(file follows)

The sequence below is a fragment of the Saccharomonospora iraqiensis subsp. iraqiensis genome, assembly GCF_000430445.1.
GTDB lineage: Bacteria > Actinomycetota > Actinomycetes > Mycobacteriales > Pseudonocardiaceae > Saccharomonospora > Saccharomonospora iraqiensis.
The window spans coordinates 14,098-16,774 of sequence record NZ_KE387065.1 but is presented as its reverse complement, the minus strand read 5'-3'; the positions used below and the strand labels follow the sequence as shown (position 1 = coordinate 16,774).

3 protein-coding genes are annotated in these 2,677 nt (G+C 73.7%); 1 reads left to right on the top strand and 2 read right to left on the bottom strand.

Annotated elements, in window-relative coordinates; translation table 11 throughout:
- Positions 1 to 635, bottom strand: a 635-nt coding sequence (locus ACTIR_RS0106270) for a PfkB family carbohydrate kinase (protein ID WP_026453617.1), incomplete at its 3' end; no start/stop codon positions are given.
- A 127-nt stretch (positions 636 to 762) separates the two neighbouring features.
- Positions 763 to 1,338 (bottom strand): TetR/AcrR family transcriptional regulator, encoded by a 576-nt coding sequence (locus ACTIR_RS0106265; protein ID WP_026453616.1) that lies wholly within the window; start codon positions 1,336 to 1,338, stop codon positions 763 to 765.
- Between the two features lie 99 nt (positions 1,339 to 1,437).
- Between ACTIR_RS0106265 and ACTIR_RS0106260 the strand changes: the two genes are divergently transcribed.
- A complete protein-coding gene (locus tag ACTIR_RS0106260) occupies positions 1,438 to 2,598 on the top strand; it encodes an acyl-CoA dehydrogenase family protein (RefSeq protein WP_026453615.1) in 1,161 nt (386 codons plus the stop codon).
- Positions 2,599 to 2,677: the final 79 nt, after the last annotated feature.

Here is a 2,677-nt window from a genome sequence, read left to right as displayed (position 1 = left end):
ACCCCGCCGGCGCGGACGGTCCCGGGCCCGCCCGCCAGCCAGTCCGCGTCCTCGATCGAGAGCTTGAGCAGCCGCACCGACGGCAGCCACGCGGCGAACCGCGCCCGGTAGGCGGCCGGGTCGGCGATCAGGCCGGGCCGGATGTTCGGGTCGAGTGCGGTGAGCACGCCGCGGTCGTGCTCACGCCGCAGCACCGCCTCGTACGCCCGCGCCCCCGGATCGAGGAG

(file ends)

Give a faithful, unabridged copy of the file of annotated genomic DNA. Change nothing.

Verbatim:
The sequence below is a fragment of the Saccharomonospora iraqiensis subsp. iraqiensis genome, assembly GCF_000430445.1.
GTDB lineage: Bacteria > Actinomycetota > Actinomycetes > Mycobacteriales > Pseudonocardiaceae > Saccharomonospora > Saccharomonospora iraqiensis.
The window spans coordinates 14,098-16,774 of sequence record NZ_KE387065.1 but is presented as its reverse complement, the minus strand read 5'-3'; the positions used below and the strand labels follow the sequence as shown (position 1 = coordinate 16,774).

3 protein-coding genes are annotated in these 2,677 nt (G+C 73.7%); 1 reads left to right on the top strand and 2 read right to left on the bottom strand.

Annotated elements, in window-relative coordinates; translation table 11 throughout:
- Positions 1 to 635, bottom strand: a 635-nt coding sequence (locus ACTIR_RS0106270) for a PfkB family carbohydrate kinase (protein ID WP_026453617.1), incomplete at its 3' end; no start/stop codon positions are given.
- A 127-nt stretch (positions 636 to 762) separates the two neighbouring features.
- Positions 763 to 1,338 (bottom strand): TetR/AcrR family transcriptional regulator, encoded by a 576-nt coding sequence (locus ACTIR_RS0106265; protein ID WP_026453616.1) that lies wholly within the window; start codon positions 1,336 to 1,338, stop codon positions 763 to 765.
- Between the two features lie 99 nt (positions 1,339 to 1,437).
- Between ACTIR_RS0106265 and ACTIR_RS0106260 the strand changes: the two genes are divergently transcribed.
- A complete protein-coding gene (locus tag ACTIR_RS0106260) occupies positions 1,438 to 2,598 on the top strand; it encodes an acyl-CoA dehydrogenase family protein (RefSeq protein WP_026453615.1) in 1,161 nt (386 codons plus the stop codon).
- Positions 2,599 to 2,677: the final 79 nt, after the last annotated feature.

Here is a 2,677-nt window from a genome sequence, read left to right as displayed (position 1 = left end):
ACCCCGCCGGCGCGGACGGTCCCGGGCCCGCCCGCCAGCCAGTCCGCGTCCTCGATCGAGAGCTTGAGCAGCCGCACCGACGGCAGCCACGCGGCGAACCGCGCCCGGTAGGCGGCCGGGTCGGCGATCAGGCCGGGCCGGATGTTCGGGTCGAGTGCGGTGAGCACGCCGCGGTCGTGCTCACGCCGCAGCACCGCCTCGTACGCCCGCGCCCCCGGATCGAGGAG